Residents of the Siberian city of Omsk cast their votes in an early mayoral election Sunday that showed a remarkably low turnout.
As of 6 p.m., only 15.21 percent of registered voters had taken part in the election, United Russia said on its website. Turnout in the last election, in 2010, was 36.1 percent, and in 2005 — 33.57 percent.
No minimum turnout is required to validate the election, but a higher turnout would give legitimacy to the next mayor.
The low turnout can be partly explained by the summer season, when many residents of the resources-rich region's capital go to their dachas for the weekend.
Seven people were running for the post, including United Russia's Vyacheslav Dvorakovsky, Communist Party candidate Viktor Zharkov, Yan Zelinsky of the Liberal Democratic Party, Just Russia's Irina Averina and Alexander Korotkov, Yabloko's candidate and a former governor of the region.
The other two were independent candidates: Igor Antropov, director of the Mikroklimatservis enterprise, and Sergei Maslenkov, an unemployed man.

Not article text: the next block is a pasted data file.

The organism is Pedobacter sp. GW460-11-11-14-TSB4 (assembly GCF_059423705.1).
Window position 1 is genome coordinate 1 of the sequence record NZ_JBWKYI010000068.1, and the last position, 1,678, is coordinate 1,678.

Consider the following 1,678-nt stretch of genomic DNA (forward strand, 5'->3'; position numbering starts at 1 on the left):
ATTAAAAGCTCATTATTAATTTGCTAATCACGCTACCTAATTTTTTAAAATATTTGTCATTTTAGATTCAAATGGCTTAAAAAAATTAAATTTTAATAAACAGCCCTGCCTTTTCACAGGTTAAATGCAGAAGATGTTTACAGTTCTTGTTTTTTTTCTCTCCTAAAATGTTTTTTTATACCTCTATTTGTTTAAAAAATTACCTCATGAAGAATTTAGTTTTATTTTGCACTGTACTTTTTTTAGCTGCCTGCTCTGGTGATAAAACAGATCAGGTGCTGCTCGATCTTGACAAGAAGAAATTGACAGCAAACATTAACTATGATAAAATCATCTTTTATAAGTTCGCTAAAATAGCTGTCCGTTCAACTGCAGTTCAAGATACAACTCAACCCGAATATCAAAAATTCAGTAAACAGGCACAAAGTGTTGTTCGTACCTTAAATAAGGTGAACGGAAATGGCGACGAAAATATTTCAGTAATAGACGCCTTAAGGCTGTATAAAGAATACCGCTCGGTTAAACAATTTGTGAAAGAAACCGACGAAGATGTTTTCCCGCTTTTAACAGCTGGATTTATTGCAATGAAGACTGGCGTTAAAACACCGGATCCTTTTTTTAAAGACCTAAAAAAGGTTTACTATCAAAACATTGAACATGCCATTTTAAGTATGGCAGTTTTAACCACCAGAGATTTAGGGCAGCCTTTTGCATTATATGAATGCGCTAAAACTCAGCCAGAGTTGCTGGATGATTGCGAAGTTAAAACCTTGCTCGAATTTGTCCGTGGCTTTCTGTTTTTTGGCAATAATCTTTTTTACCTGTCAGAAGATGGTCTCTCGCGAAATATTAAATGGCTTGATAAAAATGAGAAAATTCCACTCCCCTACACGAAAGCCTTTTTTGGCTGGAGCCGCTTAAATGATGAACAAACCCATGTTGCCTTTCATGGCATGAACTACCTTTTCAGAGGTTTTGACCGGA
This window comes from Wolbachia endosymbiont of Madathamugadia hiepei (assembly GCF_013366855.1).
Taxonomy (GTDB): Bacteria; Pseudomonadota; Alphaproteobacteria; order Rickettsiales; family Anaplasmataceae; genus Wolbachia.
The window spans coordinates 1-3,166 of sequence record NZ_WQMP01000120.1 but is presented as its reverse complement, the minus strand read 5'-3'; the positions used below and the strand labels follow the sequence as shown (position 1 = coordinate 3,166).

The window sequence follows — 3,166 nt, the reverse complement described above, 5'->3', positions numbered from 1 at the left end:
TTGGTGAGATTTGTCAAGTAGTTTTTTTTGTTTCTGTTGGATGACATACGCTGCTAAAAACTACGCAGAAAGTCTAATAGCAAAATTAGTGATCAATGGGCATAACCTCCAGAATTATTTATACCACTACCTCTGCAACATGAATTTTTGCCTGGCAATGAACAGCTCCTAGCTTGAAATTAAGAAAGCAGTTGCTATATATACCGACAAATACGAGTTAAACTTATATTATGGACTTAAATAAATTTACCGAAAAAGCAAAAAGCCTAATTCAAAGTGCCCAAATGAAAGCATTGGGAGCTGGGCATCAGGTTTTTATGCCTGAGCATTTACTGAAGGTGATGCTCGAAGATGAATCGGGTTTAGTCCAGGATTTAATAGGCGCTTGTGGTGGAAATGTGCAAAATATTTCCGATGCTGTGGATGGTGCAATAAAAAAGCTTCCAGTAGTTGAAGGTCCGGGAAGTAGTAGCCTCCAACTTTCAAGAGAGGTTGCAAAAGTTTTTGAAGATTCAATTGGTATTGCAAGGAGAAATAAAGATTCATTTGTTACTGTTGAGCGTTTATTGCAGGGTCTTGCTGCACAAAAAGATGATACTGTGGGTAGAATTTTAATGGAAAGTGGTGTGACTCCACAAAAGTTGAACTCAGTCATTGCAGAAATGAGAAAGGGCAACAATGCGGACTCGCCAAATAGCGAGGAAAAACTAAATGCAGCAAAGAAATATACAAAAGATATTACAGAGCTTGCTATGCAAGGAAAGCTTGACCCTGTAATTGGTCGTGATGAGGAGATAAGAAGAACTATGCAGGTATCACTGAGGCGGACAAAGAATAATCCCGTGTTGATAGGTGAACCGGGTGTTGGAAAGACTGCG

Omsk Mayor Viktor Shreider, a United Russia member, resigned earlier this year after he was elected to the State Duma in the December vote.
Moscow-based blogger and photographer Ilya Varlamov also considered campaigning but failed to get enough signatures to register.
United Russia collected less than 40 percent of the Omsk vote in December's Duma elections, one of the lowest among the regions, and less than the Communist Party.
The poor showing led to the ouster of Yeltsin-era Governor Leonid Polezhayev.